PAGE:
It seems like only yesterday I posted about the all-too-short Thanksgiving season, and now the day’s almost upon us! It really is too short a time to enjoy some of the nicest music of the year. I alluded previously to the music we play on the homestead at this season, but I neglected to provide any details. Now seems like a good time to take care of that:
The most obvious and best CD of Thanksgiving, for us, is Thanksgiving: A Windham Hill Collection. We’ve become quite fond of the quiet artists of this label, and they offer some great versions of some traditional seasonal hymns. It also offers less traditional material that fits the season well. Particularly, I like that it ends with the song, Thanksgiving, from George Winston’s CD December, Piano Solos. I love this song, and regret that it often gets lost on the original album, which is essentially a Christmas CD. In this collection, it holds its proper place.
Another CD that only gets played at Thanksgiving time in our house is also by George Winston, Forest. This is not a specifically seasonal album, but it has selections that have particular associations for us.
Forest is very much a “shoulder season” disc in our home. It includes interpretations of three tunes from the beautiful little movie, Raymond Briggs’ The Snowman, a Christmas standard in our home. And yet, it’s not enough of a Christmas album to earn it a place on our CD player during that season.
For me, it’s the first cut, Tamarack Pines, that’s most evocative. My parents used to live in a tiny town in central Montana. One of my favorite Thanksgiving memories is of driving from the west coast to their house for Thanksgiving, and seeing the bright yellow tamaracks on the mountain slopes along the highway, almost disappearing in the falling snow. This cut, and the following one, Forbidden Forest are perfect for days like today, when the snow falls steadily, and the promise of a sumptuous feast looms!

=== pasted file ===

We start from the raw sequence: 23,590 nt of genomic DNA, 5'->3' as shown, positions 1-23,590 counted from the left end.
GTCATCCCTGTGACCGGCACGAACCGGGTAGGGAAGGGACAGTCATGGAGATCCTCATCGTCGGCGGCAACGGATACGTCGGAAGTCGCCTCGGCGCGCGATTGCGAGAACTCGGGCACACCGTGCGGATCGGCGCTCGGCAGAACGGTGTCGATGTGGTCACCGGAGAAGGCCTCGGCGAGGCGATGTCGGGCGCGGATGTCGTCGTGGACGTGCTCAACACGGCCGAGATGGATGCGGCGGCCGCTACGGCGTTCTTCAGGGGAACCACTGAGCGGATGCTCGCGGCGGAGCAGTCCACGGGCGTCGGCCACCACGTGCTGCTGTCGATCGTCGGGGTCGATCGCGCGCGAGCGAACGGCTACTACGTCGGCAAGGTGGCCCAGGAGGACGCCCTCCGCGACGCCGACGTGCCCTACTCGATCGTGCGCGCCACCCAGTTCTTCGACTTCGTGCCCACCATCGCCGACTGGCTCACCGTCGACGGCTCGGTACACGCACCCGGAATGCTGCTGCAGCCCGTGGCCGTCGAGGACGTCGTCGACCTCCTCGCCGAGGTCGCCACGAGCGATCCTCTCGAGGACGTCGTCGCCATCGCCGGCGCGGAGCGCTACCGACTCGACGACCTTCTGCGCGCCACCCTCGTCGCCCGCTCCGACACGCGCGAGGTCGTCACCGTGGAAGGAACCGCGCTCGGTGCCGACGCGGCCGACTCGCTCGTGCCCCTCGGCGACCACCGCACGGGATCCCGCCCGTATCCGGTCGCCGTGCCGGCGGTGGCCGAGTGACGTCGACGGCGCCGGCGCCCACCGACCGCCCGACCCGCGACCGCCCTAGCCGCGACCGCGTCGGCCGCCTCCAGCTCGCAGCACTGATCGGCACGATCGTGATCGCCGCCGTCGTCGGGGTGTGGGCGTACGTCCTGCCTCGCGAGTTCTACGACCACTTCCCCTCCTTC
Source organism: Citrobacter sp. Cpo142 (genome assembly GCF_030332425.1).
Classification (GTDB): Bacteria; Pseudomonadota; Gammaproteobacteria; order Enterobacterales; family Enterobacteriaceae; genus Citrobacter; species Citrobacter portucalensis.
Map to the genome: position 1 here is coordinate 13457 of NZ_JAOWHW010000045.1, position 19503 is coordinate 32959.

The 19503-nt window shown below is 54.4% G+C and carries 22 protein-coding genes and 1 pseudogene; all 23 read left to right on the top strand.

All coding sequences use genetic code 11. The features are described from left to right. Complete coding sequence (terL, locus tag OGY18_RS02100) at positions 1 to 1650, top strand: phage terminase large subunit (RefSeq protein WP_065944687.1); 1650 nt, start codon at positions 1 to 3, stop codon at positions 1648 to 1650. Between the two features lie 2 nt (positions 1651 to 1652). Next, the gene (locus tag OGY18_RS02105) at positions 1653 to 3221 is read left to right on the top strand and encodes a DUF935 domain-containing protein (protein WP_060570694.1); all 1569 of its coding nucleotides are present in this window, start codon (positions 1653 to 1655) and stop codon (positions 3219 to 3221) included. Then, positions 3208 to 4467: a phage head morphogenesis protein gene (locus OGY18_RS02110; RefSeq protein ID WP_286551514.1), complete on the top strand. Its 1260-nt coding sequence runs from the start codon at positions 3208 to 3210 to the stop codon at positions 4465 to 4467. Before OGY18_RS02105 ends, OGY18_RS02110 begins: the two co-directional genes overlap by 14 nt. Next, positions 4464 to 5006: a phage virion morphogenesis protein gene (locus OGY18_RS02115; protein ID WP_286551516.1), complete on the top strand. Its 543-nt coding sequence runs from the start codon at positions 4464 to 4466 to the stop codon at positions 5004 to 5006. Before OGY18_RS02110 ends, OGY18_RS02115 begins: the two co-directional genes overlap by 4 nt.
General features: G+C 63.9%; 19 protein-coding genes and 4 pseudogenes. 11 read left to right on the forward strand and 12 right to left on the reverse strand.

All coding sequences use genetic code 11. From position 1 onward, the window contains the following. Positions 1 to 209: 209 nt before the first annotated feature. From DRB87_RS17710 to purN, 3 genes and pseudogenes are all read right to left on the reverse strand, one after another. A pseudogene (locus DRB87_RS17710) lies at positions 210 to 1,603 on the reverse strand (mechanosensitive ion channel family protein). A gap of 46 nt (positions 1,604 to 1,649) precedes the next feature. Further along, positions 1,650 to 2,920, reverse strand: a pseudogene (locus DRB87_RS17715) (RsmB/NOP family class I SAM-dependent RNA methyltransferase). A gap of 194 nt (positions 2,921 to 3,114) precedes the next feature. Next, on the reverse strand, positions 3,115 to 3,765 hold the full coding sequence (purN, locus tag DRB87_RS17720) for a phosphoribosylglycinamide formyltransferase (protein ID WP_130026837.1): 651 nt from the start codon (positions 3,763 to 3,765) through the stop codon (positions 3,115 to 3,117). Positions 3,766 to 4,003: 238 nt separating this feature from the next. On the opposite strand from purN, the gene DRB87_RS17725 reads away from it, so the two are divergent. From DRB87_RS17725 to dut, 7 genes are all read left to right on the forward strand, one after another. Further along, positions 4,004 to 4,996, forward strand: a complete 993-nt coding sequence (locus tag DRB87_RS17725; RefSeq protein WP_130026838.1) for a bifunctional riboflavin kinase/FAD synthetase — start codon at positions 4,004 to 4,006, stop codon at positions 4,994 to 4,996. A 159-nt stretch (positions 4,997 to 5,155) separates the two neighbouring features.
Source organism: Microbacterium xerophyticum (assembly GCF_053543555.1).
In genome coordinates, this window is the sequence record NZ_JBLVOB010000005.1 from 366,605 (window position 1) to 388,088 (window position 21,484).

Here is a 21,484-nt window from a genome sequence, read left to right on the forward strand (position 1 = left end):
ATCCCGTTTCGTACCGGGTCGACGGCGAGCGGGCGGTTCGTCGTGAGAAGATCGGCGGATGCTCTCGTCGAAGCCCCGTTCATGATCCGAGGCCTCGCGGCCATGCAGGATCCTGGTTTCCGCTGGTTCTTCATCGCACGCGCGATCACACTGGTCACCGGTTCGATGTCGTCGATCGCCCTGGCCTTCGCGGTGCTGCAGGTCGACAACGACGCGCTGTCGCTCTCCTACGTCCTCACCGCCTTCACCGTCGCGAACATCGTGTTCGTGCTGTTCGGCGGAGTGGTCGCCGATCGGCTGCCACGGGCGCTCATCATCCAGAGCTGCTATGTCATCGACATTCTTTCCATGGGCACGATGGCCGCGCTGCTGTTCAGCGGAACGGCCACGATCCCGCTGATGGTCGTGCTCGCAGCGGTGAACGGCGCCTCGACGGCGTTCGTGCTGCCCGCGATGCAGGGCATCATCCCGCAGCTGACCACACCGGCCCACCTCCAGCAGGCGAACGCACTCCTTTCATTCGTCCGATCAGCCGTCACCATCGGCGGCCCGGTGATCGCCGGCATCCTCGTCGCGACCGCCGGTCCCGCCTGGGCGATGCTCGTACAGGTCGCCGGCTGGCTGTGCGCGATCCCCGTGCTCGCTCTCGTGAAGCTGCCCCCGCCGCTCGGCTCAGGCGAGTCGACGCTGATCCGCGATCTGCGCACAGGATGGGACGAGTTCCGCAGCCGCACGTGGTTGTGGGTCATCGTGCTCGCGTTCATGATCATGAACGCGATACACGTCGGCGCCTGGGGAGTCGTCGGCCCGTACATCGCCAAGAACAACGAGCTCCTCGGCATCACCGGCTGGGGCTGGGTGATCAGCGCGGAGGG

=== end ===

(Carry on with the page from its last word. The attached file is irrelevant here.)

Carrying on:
Somewhere I came across a copy of In Search Of Angels, the soundtrack to a 1994 TV documentary. Its Christmas selections (angels, after all, feature heavily in the Christmas story) have earned it a place in our Thanksgiving collection for the same reasons as Forest. Its version of the old hymn, Star in the East, is particularly good.
The American Vocalist by the Boston Camerata is a very rare album of New England “shape note” and other traditional folk hymns. This, too, has a Christmas section mixed in with more “every Sunday” hymns. It’s old-fashioned style feels right to us at Thanksgiving.
Because of the shape note selections and its older folk music, the official soundtrack to the movie, Cold Mountain also gets a lot of play in our cabin at Thanksgiving. It gets play at other times of the year as well, but more so now.
Another CD that plays throughout the year, but helps round out our Thanksgiving soundtrack well, is Prayer: A Windham Hill Collection.
Finally, we’ve had to turn to making homemade collection CDs to round out our Thanksgiving soundtrack.
All of these discs are in “heavy rotation” on the homestead until Thanksgiving. The next day, we switch to all Christmas music all the time!